Physical Review Letters (PRL), established in 1958, is a peer reviewed, scientific journal that is published 52 times per year by the American Physical Society. According to various measurement standards, which includes the Journal Citation Reports impact factor, Physical Review Letters is considered to be a prestigious journal in the field of physics. PRL is published as a print journal, and is in electronic format, online and CD-ROM. Its focus is rapid dissemination of significant, or notable, results of fundamental research on all topics related to all fields of physics. This is accomplished by rapid publication of short reports, called "Letters". Papers are published and available electronically one article at a time. When published in such a manner, the paper is available to be cited by other work. Three editors are listed for this journal: Jack Sandweiss, George Basbas, and Reinhardt B. Schuhmann. Physical Review Letters is an internationally read physics journal, describing a diverse readership. Advances in physics, as well as cross disciplinary developments, are disseminated weekly, via this publication. Topics covered by this journal are also the explicit titles for each

### Physicists extend quantum machine learning to infinite dimensions

Physicists have developed a quantum machine learning algorithm that can handle infinite dimensions—that is, it works with continuous variables (which have an infinite number of possible values on a closed interval) instead ...

### Electron behaviour under extreme conditions described for the first time

Researchers have modelled the actions of electrons under extreme temperatures and densities, such as those found within planets and stars.

### New insight into proving math's million-dollar problem: the Riemann hypothesis (Update)

(Phys.org)—Researchers have discovered that the solutions to a famous mathematical function called the Riemann zeta function correspond to the solutions of another, different kind of function that may make it easier to ...

### Still no violation of Lorentz symmetry, despite strongest test yet

(Phys.org)—Physicists have found the strongest evidence yet for no violation of Lorentz symmetry, one of the fundamental symmetries of relativity. Lorentz symmetry states that the outcome of an experiment does not depend ...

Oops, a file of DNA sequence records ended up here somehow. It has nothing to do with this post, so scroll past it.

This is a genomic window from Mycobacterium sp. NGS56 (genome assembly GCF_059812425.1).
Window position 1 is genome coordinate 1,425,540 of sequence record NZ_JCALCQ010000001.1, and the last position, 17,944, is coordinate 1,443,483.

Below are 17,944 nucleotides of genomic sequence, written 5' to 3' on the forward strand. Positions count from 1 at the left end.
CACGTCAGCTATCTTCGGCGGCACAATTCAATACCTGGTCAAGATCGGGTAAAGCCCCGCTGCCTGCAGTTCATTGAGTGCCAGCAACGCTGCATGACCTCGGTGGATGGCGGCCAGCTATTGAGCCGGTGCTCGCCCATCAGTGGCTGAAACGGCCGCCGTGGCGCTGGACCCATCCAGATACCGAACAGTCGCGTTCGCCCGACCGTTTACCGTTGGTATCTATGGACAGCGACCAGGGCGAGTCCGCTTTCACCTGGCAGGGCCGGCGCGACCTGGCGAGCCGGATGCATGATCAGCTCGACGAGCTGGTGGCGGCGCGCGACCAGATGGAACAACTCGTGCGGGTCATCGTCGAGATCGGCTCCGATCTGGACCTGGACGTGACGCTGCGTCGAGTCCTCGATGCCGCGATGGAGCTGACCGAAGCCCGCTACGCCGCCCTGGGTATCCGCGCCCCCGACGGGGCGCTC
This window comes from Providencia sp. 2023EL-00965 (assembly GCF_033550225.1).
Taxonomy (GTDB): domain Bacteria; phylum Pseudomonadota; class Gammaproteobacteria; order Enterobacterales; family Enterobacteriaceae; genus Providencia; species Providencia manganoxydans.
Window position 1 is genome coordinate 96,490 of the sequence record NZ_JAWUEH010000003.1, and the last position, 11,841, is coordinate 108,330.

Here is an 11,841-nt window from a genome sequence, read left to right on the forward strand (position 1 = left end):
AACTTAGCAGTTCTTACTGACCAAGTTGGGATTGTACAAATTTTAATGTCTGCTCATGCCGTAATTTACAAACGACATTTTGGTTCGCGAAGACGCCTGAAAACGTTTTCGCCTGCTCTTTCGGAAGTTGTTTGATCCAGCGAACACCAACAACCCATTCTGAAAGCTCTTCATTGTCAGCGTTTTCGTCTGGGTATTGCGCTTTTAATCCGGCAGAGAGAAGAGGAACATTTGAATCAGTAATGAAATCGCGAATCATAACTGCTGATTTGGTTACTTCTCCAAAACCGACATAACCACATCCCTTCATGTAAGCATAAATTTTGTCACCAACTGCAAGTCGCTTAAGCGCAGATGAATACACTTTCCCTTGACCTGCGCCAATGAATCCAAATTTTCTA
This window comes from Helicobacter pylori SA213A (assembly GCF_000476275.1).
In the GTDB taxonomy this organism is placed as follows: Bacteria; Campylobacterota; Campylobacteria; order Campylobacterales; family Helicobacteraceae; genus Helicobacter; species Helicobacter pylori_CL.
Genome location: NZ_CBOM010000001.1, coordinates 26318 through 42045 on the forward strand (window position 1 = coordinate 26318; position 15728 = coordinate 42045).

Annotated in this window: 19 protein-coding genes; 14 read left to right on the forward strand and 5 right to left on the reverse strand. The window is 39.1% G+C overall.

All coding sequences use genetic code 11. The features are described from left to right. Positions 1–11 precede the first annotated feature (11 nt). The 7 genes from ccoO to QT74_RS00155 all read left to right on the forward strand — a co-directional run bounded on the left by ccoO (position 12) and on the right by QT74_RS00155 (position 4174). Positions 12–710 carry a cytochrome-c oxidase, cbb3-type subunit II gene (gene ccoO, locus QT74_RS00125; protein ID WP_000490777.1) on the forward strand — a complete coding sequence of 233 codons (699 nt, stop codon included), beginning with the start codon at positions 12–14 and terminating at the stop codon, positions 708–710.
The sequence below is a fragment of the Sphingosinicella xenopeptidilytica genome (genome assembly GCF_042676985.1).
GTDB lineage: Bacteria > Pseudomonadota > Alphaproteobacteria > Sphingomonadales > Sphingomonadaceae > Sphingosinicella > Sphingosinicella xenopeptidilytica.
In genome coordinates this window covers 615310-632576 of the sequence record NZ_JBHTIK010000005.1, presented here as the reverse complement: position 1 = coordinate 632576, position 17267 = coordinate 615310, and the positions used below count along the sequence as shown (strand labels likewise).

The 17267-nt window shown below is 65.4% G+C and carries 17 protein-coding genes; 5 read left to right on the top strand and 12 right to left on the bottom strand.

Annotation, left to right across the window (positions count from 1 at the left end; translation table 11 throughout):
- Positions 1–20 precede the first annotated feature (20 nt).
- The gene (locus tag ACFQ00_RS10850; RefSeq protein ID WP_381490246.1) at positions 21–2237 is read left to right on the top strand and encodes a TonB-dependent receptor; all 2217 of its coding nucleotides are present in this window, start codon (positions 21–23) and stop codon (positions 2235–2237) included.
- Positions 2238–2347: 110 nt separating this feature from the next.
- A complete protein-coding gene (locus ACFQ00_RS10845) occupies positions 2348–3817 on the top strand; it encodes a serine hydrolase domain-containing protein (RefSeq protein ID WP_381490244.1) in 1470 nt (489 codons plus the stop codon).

### The most exotic fluid has an unexpectedly low viscosity

Collisions of lead nuclei in the Large Hadron Collider (LHC) take place at such great energies that quarks that are normally confined inside nucleons are released and, together with the gluons that hold them together, form ...

### Method to significantly enhance optical force

Light consists of a flow of photons. If two waveguides – cables for light – are side by side, they attract or repel each other. The interaction is due to the optical force, but the effect is usually extremely small. Physicists ...

### Friction in the vacuum?

(Phys.org)—When three physicists first discovered through their calculations that a decaying atom moving through the vacuum experiences a friction-like force, they were highly suspicious. The results seemed to go against ...

### Researchers observe dynamical quantum phase transitions in an interacting many-body system

A team of researchers from several institutions in Germany and Austria has developed a means for directly observing dynamical quantum phase transitions in an interacting many-body system. In their paper published in the journal ...

### Quantum physics offers new way to factor numbers

(Phys.org)—Any number can, in theory, be written as the product of prime numbers. For small numbers, this is easy (for example, the prime factors of 12 are 2, 2, and 3), but for large numbers, prime factorization becomes ...

### Physicists use quantum memory to demonstrate quantum secure direct communication

For the first time, physicists have experimentally demonstrated a quantum secure direct communication (QSDC) protocol combined with quantum memory, which is essential for storing and controlling the transfer of information. ...